Located at 620 Cross St. in Dresden, Ont., this is the most expensive house for sale in the town. (https://www.point2homes.com)

Located at 620 Cross St. in Dresden, Ont., this is the most expensive house for sale in the town. (https://www.point2homes.com)

COLUMN: No hope for a home away from home(town)

Reporter has traded the prospect of home ownership for a life of adventure

As a new(ish) resident of British Columbia, and one who is approaching the general age of those often associated with home-ownership, I’ve come to the bleak realization that maybe it’s just not in the cards for me.

My family hasn’t left Dresden, Ont., where the average cost of a single detached home, likely one that includes an in-ground pool and a finished basement, comes at a whopping $260,000.

Although big money to my people, it’s peanuts compared to the $852,000 one might expect to pay south of the Fraser.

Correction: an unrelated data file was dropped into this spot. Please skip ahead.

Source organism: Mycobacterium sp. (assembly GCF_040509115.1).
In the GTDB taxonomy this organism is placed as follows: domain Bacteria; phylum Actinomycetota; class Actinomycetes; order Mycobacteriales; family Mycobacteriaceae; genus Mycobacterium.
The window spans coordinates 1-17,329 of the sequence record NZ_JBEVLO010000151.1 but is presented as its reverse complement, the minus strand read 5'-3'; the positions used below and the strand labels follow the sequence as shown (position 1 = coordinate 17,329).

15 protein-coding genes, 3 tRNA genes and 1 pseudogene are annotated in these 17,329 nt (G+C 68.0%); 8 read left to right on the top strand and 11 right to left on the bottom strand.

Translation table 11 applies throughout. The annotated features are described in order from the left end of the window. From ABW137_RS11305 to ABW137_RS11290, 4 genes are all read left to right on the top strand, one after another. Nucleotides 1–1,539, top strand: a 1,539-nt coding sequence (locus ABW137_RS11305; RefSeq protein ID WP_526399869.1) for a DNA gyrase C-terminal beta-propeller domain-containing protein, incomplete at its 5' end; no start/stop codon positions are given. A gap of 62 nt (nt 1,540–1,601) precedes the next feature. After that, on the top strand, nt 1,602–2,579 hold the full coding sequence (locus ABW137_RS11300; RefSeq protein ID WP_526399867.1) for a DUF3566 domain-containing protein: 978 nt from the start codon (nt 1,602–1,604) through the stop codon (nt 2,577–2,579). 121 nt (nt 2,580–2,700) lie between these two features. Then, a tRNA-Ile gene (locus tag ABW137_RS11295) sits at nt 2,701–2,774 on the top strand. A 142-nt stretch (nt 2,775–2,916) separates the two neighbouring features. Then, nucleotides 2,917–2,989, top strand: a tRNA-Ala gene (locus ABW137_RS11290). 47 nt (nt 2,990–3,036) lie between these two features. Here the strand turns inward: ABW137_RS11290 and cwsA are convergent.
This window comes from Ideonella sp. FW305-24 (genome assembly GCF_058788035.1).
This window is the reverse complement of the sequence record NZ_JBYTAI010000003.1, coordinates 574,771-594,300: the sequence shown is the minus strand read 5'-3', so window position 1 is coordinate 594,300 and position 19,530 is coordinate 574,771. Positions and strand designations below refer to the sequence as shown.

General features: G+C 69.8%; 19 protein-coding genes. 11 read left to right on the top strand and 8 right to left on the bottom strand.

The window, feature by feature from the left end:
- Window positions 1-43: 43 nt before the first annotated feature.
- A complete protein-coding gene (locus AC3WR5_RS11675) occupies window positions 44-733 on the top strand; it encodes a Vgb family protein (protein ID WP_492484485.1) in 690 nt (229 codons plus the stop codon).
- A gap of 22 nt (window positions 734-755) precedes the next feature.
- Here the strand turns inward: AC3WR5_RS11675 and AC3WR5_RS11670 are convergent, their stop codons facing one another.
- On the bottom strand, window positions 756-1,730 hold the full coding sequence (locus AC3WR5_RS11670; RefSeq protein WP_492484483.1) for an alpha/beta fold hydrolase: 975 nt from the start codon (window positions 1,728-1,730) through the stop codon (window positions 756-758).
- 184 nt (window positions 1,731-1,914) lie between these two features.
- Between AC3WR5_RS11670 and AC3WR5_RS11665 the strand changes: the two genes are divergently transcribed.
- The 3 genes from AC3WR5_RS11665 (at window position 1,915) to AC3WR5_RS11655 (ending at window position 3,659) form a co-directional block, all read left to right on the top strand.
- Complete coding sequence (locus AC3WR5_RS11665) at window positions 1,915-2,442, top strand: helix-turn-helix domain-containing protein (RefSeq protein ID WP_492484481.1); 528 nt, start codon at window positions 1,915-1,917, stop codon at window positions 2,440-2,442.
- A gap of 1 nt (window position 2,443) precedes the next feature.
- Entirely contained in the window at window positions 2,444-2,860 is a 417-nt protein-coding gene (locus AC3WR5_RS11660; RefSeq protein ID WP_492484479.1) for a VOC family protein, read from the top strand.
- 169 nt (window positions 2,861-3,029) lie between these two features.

Social media has never let me forget my age. First, my feed was filled with photos of friends graduating university, and then wedding photos. That recently shifted, and now my feed is flooded with photos of friends dangling a set of keys in front of their new home.

I suppose babies are next.

I can’t help but feel envious – about the houses, not the babies – but going back home and connecting with friends certainly helps.

Speaking to them, I learn that I’m living an adventurous life, wedged between the mountains and the sea. Getting lost in nature, discovering new worlds and living an authentic life – I like to play up the Indiana Jones lifestyle a bit.